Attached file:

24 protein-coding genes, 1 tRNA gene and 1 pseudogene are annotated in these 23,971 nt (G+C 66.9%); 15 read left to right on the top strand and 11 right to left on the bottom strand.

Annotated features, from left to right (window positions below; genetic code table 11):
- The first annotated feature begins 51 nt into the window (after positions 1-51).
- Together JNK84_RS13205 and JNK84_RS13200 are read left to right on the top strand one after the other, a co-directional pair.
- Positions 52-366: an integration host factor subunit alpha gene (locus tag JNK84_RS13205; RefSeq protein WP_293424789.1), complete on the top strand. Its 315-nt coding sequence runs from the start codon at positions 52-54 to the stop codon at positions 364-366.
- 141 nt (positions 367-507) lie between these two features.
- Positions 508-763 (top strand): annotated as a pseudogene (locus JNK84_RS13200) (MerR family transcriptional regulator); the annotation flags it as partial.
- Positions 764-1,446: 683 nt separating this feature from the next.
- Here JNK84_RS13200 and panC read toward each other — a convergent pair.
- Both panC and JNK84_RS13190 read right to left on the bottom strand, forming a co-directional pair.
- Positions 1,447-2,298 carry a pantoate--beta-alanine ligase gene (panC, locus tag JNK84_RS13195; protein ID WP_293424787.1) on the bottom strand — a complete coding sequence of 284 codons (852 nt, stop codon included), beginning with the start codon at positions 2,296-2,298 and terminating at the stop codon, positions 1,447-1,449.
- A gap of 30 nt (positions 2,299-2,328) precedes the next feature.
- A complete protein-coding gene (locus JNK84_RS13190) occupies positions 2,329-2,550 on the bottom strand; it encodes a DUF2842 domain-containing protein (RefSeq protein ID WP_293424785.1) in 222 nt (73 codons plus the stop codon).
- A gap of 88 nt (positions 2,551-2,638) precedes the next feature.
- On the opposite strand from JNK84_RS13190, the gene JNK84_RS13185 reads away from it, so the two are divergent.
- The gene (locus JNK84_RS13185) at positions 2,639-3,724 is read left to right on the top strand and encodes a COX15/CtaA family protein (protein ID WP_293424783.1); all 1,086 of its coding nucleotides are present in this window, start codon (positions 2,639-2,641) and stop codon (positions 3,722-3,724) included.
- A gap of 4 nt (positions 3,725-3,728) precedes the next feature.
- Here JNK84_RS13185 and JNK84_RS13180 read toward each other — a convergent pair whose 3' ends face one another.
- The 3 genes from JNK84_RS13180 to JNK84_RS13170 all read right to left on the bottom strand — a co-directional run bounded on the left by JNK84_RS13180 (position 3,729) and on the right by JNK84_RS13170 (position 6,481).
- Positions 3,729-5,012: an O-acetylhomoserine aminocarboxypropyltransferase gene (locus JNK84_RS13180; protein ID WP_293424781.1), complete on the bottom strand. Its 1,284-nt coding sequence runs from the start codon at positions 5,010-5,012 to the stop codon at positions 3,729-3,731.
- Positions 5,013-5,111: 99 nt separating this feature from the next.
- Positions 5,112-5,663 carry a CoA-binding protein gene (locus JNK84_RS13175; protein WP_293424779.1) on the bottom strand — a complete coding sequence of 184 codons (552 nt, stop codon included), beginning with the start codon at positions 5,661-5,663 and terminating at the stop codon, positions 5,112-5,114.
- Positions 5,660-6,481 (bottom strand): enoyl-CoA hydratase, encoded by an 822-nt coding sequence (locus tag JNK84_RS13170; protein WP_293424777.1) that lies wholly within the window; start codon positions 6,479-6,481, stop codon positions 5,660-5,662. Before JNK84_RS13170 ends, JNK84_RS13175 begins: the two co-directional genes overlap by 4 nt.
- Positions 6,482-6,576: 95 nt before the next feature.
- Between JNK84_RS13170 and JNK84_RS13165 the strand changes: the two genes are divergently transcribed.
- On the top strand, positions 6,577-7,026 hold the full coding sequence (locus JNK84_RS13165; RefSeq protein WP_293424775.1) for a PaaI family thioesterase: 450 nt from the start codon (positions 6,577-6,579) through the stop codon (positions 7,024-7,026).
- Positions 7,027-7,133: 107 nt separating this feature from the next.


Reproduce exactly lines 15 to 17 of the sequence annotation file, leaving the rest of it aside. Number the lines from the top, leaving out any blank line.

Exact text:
- On the opposite strand from JNK84_RS13190, the gene JNK84_RS13185 reads away from it, so the two are divergent.
- The gene (locus JNK84_RS13185) at positions 2,639-3,724 is read left to right on the top strand and encodes a COX15/CtaA family protein (protein ID WP_293424783.1); all 1,086 of its coding nucleotides are present in this window, start codon (positions 2,639-2,641) and stop codon (positions 3,722-3,724) included.
- A gap of 4 nt (positions 3,725-3,728) precedes the next feature.